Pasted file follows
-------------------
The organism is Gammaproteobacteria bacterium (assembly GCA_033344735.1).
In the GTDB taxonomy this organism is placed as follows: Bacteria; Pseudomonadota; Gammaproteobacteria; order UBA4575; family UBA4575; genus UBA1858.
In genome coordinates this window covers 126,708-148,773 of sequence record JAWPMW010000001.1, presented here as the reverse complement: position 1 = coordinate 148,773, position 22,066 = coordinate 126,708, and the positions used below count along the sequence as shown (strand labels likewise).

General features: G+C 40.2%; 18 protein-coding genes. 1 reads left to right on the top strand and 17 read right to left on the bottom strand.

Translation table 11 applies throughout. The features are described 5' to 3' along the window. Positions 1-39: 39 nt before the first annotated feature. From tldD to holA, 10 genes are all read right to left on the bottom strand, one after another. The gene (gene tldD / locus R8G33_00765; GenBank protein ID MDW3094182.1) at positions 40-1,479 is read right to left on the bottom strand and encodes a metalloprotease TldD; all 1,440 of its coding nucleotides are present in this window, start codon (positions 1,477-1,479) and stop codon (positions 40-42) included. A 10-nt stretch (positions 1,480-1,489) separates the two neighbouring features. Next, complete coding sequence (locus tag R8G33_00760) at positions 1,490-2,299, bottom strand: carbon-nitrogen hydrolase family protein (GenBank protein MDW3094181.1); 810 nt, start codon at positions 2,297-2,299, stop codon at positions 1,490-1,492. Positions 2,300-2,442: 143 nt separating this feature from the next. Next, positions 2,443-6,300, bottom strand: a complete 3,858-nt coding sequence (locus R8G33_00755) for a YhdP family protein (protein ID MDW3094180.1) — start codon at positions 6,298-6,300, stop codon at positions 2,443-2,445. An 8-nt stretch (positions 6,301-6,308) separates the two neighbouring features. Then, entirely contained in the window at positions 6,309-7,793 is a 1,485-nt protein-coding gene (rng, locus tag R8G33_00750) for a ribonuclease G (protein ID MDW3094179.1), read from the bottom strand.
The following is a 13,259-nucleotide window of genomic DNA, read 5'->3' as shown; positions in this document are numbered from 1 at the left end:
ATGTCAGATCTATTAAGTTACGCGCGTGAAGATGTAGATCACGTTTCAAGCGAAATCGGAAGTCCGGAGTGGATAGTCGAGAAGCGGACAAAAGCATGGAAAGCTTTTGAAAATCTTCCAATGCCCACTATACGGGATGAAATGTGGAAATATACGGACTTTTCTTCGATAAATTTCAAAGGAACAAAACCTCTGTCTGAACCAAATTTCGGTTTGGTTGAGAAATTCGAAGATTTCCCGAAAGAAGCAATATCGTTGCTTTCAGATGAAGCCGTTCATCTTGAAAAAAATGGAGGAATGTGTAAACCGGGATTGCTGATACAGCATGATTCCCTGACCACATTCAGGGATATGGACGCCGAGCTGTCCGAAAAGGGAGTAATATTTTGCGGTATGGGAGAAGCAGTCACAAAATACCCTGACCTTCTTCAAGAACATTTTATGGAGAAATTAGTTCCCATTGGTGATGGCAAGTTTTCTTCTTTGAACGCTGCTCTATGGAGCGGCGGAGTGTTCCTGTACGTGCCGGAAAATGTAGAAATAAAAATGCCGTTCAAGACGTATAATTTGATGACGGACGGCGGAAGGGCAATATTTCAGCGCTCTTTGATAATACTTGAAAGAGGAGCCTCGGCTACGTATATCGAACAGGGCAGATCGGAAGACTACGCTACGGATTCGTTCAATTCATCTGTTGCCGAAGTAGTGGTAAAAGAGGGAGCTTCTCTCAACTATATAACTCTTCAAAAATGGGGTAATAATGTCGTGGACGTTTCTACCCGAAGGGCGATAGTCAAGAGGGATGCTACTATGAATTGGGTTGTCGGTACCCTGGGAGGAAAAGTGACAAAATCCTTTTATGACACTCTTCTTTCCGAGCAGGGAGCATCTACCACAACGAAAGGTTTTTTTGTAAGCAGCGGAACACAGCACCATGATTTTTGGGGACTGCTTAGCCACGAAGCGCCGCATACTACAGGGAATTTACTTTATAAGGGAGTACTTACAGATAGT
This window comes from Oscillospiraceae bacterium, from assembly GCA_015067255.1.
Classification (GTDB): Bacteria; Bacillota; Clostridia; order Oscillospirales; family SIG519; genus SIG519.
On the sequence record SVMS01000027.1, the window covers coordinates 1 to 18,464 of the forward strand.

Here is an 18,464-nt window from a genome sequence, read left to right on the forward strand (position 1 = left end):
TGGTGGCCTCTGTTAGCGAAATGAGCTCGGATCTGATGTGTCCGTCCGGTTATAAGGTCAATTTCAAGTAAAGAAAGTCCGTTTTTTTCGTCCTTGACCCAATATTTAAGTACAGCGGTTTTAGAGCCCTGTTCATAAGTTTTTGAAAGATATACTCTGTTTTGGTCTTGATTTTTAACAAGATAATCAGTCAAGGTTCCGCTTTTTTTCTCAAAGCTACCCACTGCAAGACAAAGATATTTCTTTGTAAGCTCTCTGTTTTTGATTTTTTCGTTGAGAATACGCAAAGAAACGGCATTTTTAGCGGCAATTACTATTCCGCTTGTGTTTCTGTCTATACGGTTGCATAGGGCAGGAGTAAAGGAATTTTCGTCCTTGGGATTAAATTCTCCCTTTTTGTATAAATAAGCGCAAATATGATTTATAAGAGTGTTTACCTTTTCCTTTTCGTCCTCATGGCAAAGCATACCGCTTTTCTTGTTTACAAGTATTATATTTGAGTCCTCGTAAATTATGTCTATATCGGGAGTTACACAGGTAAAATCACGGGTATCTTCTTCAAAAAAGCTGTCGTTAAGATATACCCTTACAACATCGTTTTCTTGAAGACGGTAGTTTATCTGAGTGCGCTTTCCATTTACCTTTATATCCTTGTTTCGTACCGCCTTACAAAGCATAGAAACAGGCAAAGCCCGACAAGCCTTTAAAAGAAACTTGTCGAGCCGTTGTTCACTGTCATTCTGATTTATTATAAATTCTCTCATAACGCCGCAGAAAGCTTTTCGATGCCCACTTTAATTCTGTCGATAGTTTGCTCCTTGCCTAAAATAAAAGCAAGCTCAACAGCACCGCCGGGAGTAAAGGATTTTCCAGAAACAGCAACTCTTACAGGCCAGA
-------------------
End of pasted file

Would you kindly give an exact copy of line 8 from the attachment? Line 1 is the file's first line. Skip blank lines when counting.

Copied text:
This window comes from Oscillospiraceae bacterium, from assembly GCA_015067255.1.